FIGS. 72A and 72B are graphs of a signal with a negative bias, representing an embodiment of the invention.

FIG. 73 is a graph of bias compensations for a plurality of signals, representing an embodiment of the invention.

FIGS. 74A and 74B are graphs of plurality of time of flight measurements and bias values for those measurements, representing an embodiment of the invention.

FIG. 75 is a graph of measured constant threshold time domain reflectometer time of flight measurements, representing an embodiment of the invention.

FIG. 76 is a histogram of measured constant threshold time domain reflectometer time of flight measurements, representing an embodiment of the invention.

DETAILED DESCRIPTION

The invention and the various features and advantageous details thereof are explained more fully with reference to the nonlimiting embodiments that are illustrated in the accompanying drawings and detailed in the following description. Descriptions of well known starting materials, processing techniques, components and equipment are omitted so as not to unnecessarily obscure the invention in detail. It should be understood, however, that the detailed description and the specific examples, while indicating specific embodiments of the invention, are given by way of illustration only and not by way of limitation. Various substitutions, modifications, additions and/or rearrangements within the spirit and/or scope of the underlying inventive concept will become apparent to those skilled in the art from this disclosure.

Within this application several publications are referenced by Arabic numerals within parentheses or brackets. Full citations for these, and other, publications may be found at the end of the specification immediately preceding the claims after the section heading References. The disclosures of all these publications in their entireties are hereby expressly incorporated by reference herein for the purpose of indicating the background of the invention and illustrating the state of the art.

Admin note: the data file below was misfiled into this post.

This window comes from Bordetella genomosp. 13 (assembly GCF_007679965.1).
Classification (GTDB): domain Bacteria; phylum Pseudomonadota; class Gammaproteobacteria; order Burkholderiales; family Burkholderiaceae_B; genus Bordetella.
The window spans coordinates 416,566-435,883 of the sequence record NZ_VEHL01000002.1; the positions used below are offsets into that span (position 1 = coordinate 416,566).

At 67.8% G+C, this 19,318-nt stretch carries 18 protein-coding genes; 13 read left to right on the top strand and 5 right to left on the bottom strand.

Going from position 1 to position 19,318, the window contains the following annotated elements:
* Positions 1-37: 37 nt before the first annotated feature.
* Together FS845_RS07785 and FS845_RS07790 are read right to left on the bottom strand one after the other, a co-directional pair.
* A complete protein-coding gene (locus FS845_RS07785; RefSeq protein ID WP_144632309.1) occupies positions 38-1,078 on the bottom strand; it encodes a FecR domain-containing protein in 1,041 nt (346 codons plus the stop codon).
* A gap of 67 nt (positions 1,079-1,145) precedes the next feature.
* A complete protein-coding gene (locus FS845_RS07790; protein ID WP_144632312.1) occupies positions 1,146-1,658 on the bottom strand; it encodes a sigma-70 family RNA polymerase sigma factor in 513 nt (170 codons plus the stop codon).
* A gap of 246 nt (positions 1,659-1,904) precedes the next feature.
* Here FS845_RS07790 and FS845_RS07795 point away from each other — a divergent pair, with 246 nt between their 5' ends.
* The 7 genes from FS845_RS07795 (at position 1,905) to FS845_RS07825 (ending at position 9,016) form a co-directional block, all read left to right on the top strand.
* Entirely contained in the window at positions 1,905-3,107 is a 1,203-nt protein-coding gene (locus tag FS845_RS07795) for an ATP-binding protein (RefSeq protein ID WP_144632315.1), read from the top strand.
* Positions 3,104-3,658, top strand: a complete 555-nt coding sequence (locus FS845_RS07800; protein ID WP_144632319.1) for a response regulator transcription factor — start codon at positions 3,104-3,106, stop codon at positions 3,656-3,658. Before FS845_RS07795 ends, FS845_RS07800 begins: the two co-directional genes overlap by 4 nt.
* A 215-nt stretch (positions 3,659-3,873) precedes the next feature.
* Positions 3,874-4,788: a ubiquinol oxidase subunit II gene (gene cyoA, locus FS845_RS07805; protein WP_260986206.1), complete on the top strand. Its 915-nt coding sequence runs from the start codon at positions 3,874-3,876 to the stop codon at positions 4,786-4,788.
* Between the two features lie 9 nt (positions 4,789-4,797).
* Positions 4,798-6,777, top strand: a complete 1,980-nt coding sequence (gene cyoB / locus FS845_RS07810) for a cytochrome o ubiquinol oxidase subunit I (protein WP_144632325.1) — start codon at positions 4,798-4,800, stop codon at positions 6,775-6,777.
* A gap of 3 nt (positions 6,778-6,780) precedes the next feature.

In general, the context of the invention can include signal transmission. The context of the invention can include a method and/or apparatus for measuring and estimating transmission line parameters. The context of the invention can also include a method and/or apparatus for performing high-speed communication over a lossy, dispersive transmission line.

A practical application of the invention that has value within the technological arts is in time domain reflectometry. Further, the invention is useful in conjunction with lossy transmission lines. The invention is also useful in conjunction with frequency dependent transmission lines. Another practical application of the invention that has value within the technological arts is high-speed communications. There are virtually innumerable other uses for the invention. In fact, any application involving the transmission of a signal may benefit.

A method for transmitting a waveform having a controllable attenuation and propagation velocity, representing an embodiment of the invention, can be cost effective and advantageous. The invention improves quality and/or reduces costs compared to previous approaches.

The invention includes a method and/or apparatus for utilizing a truncated waveform, coined a Speedy Delivery (SD) waveform by the inventors. An analysis of SD propagation in coupled lossy transmission lines is presented and practical considerations associated with truncating the SD waveforms are addressed. Parameters used to describe the propagation of the SD waveform are defined and techniques for determining their values are presented. These parameters include the Speedy Delivery propagation velocity, vSD, the Speedy Delivery attenuation coefficient, ASD, and the Speedy Delivery impedance, ZSD. These parameters may depend on properties of a transmission media as well as an exponential coefficient α (SD input signal parameter).

The invention describes SD signal propagation in coupled transmission lines. An embodiment involving two transmission lines is illustrated. More complex configurations that include a larger number of coupled lines may be readily developed by one of ordinary skill in the art in light of this disclosure. Additionally, the behavior of the propagation of a slowly varying envelope of an optical pulse containing a truncated SD signal in a single mode communication fiber is described.